Despite advances in treatment options, multiple myeloma incidence rates have increased since 1990. Drug development for this complex disease requires a unique combination of technology and expertise. In this short series of blog posts, we will share perspectives on multiple myeloma testing, technique and innovation that can reduce variability and improve clinical trial data quality.
This is the first of the four-part series that will be published over the next two months, and sets the stage for understanding the current landscape in multiple myeloma clinical trials. Future posts will address the potential benefits of partnering with a centralized multiple myeloma services team, the role of CD138 plasma cell enrichment, and multiple myeloma MRD by flow cytometry, moving from exploratory use to primary and secondary endpoints.
Multiple myeloma: a complex and dynamic disease
Multiple myeloma accounts for approximately 10% of all hematological malignancies, with more than 32,000 new cases diagnosed annually in the United States and 13,000 patients dying of the disease per year.1 In 2018, almost 160,000 new multiple myeloma cases were recorded globally, consisting of around 90,000 in men and 70,000 in women.2 While incidence rates have increased uniformly across the world since 1990, they remain highly variable, with the highest recorded rates in Australasia, North America and Western Europe.3
Multiple myeloma is a complex and dynamic disease, with changes in patients’ cytogenic profiles influencing the disease course. As the profile patterns evolve from the characteristic early trisomic and IgH translocations to secondary changes including gain(1q), del(1p), del(17p), del(13), RAS mutations, and translocations involving MYC, the disease typically becomes more aggressive.4,5 Thus, it is important for clinicians and researchers to be able to test effectively for these and to be able to understand any predictive and prognostic consequences. Importantly, the incidence of chromosomal abnormalities varies depending on the method of detection.
There are several potential challenges for sponsors conducting multiple myeloma clinical trials, including the production of statistically objective and defensible data and in their alignment with the evolving testing capabilities and associated technological landscape. Furthermore, access to combinable datasets within clinical studies is important to ensure high consistency, efficient reproducibility of testing, and optimized monitoring. These attributes are pivotal to generating reliable insights about the clinical efficacy of a potential new therapy. Our Central Laboratory Services (CLS) has established a dedicated multiple myeloma service and global processes to provide consistency and reduce variability.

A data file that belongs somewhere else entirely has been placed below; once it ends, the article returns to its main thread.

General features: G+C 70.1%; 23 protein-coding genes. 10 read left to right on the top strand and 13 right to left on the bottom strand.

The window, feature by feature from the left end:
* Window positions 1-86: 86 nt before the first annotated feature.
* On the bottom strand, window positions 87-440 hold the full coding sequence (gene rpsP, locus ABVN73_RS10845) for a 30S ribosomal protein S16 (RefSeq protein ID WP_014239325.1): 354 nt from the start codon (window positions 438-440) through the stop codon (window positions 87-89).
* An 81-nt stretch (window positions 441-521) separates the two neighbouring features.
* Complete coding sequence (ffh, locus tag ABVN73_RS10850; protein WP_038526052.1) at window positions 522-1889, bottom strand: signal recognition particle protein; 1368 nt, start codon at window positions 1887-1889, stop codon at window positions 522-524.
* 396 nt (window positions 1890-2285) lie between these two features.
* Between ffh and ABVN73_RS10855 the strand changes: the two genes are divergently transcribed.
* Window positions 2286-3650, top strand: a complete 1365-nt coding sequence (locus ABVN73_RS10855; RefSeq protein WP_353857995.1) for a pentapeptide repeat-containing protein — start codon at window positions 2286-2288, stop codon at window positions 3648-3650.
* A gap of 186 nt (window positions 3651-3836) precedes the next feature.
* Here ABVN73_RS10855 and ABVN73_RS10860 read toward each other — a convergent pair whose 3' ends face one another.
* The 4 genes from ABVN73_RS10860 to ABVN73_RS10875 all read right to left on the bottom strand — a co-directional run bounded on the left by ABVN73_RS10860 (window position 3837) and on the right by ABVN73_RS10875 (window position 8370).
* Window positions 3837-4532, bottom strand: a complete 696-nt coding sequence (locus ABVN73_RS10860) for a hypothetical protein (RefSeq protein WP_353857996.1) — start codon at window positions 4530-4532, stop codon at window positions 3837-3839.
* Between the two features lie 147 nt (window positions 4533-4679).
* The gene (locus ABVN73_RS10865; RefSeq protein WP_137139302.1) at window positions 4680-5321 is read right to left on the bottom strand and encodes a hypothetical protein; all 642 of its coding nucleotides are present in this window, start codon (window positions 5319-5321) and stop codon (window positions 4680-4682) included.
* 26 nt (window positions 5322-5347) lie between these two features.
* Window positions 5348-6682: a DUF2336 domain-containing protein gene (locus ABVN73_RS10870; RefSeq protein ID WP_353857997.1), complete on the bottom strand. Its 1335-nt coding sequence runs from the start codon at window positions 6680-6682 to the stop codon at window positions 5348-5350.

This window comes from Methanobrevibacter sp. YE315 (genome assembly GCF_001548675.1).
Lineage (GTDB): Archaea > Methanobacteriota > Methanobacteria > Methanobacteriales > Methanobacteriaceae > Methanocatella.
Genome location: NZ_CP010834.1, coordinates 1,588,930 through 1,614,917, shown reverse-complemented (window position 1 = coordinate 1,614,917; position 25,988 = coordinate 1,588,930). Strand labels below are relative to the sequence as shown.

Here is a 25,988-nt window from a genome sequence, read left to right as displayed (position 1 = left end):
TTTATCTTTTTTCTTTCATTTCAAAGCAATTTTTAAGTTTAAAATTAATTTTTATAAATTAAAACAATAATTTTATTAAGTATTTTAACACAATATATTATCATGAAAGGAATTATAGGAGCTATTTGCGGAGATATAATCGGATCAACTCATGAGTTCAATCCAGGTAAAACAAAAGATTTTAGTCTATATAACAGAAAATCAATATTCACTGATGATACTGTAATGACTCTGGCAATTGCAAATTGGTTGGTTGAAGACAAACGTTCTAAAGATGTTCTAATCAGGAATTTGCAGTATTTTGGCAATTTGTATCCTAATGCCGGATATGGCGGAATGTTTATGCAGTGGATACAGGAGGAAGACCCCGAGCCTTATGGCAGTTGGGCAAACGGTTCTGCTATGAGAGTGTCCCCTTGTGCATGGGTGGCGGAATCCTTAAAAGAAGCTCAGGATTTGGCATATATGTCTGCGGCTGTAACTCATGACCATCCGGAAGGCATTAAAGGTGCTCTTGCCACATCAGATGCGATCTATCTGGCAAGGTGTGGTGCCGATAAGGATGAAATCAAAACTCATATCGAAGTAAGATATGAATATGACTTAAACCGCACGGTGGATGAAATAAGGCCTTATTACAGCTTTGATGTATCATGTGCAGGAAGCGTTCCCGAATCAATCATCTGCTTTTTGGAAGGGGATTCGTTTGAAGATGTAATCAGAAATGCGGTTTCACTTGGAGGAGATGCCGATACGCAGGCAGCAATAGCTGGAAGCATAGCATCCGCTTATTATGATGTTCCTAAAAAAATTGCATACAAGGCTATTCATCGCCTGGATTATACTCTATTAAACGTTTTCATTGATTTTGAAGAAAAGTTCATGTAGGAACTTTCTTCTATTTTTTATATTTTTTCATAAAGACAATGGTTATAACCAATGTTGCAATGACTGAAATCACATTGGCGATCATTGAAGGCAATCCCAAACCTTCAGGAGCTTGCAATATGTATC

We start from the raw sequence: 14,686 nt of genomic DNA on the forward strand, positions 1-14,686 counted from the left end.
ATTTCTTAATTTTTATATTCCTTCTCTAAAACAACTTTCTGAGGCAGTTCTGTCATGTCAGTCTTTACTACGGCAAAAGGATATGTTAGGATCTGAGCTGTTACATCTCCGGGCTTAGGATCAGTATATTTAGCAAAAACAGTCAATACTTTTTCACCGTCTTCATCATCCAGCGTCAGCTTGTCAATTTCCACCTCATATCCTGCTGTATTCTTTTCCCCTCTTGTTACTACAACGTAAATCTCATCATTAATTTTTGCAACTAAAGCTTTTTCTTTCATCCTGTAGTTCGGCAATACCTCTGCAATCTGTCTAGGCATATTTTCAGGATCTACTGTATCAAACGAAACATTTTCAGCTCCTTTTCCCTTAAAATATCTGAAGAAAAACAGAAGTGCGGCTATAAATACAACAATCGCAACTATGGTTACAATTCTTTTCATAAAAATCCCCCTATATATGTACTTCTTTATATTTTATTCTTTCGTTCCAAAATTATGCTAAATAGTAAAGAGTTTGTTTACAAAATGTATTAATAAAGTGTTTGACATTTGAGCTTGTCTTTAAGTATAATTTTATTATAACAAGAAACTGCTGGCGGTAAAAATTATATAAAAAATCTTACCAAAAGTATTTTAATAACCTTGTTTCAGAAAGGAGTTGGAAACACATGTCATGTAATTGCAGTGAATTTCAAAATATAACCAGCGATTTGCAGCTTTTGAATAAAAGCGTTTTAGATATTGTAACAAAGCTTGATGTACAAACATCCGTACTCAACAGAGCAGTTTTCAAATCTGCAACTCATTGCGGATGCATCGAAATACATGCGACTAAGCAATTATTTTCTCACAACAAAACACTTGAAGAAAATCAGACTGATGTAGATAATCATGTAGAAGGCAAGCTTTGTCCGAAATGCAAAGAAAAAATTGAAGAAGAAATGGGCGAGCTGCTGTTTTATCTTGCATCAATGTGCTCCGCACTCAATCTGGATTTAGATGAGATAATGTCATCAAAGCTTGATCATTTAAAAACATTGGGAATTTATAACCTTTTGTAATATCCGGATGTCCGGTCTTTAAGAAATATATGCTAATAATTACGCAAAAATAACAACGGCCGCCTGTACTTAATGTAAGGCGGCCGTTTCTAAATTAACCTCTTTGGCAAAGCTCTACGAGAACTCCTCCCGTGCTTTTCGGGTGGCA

Evolution of testing for disease biomarkers
In patients with multiple myeloma, neoplastic plasma cells usually secrete abnormal immunoglobulin (Ig) or Ig fragments in serum and urine.6
Key tests in the diagnostic process are serum and/or urine electrophoresis, serum free light chain assay, tissue diagnosis based on either bone marrow or plasmacytoma biopsy, and, although not relevant to the laboratory perspective, skeletal surveys.6 Testing of biopsy tissue with fluorescence in situ hybridization (FISH) and other cytogenetic tests, including multiparameter ﬂow cytometry, are required to stratify patient risk and inform patient management.1,6
This has been reflected in the latest International Myeloma Working Group (IMWG) diagnostic criteria in which the definition of multiple myeloma has evolved from being a disease defined by symptoms to one defined by biomarkers (Fig. 1).7 Technologies that help us to gain a better understanding of potential predictive and prognostic biomarkers in multiple myeloma are essential to progressing disease management. Our CLS team offers a comprehensive test menu to support IMWG testing recommendations.
Evolving risk stratification, as tests tell us more
Currently, multiple myeloma patients are generally categorized as having high- or standard- (lower) risk disease.13 Those with high-risk disease typically have an overall survival of two years or less, despite the use of novel agents, while low-risk disease is associated with a survival of ten years or more.13 This risk stratiﬁcation provides a framework for the testing of therapeutic strategies within clinical trials, including the identification of new and more effective treatment options for high-risk patients.13 Treatment of symptomatic, newly diagnosed multiple myeloma (NDMM) is dictated by eligibility for autologous stem cell transplant (ASCT) and risk stratification.1 Although a large number of prognostic markers have been described in multiple myeloma, none of these completely explains the heterogeneity seen in this disease and attempts have been made to develop systems using several of the prognostic markers to risk stratify patients better.13